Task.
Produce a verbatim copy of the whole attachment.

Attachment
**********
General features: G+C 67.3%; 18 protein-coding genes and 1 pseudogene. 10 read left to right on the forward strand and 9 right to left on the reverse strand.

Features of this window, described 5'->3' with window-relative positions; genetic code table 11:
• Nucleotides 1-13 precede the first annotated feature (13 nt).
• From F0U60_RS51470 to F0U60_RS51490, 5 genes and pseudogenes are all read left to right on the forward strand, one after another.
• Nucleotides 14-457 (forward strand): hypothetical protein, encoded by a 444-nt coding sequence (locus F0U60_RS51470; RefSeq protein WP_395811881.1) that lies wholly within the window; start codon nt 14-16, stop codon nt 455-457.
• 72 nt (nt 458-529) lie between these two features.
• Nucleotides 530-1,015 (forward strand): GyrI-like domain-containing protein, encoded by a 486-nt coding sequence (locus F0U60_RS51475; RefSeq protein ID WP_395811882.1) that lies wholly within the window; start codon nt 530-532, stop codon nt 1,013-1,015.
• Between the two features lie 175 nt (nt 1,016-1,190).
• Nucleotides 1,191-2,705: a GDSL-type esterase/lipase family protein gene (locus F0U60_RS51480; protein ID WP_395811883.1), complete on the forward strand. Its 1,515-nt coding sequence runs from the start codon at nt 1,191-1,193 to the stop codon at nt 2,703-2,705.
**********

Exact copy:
General features: G+C 67.3%; 18 protein-coding genes and 1 pseudogene. 10 read left to right on the forward strand and 9 right to left on the reverse strand.

Features of this window, described 5'->3' with window-relative positions; genetic code table 11:
• Nucleotides 1-13 precede the first annotated feature (13 nt).
• From F0U60_RS51470 to F0U60_RS51490, 5 genes and pseudogenes are all read left to right on the forward strand, one after another.
• Nucleotides 14-457 (forward strand): hypothetical protein, encoded by a 444-nt coding sequence (locus F0U60_RS51470; RefSeq protein WP_395811881.1) that lies wholly within the window; start codon nt 14-16, stop codon nt 455-457.
• 72 nt (nt 458-529) lie between these two features.
• Nucleotides 530-1,015 (forward strand): GyrI-like domain-containing protein, encoded by a 486-nt coding sequence (locus F0U60_RS51475; RefSeq protein ID WP_395811882.1) that lies wholly within the window; start codon nt 530-532, stop codon nt 1,013-1,015.
• Between the two features lie 175 nt (nt 1,016-1,190).
• Nucleotides 1,191-2,705: a GDSL-type esterase/lipase family protein gene (locus F0U60_RS51480; protein ID WP_395811883.1), complete on the forward strand. Its 1,515-nt coding sequence runs from the start codon at nt 1,191-1,193 to the stop codon at nt 2,703-2,705.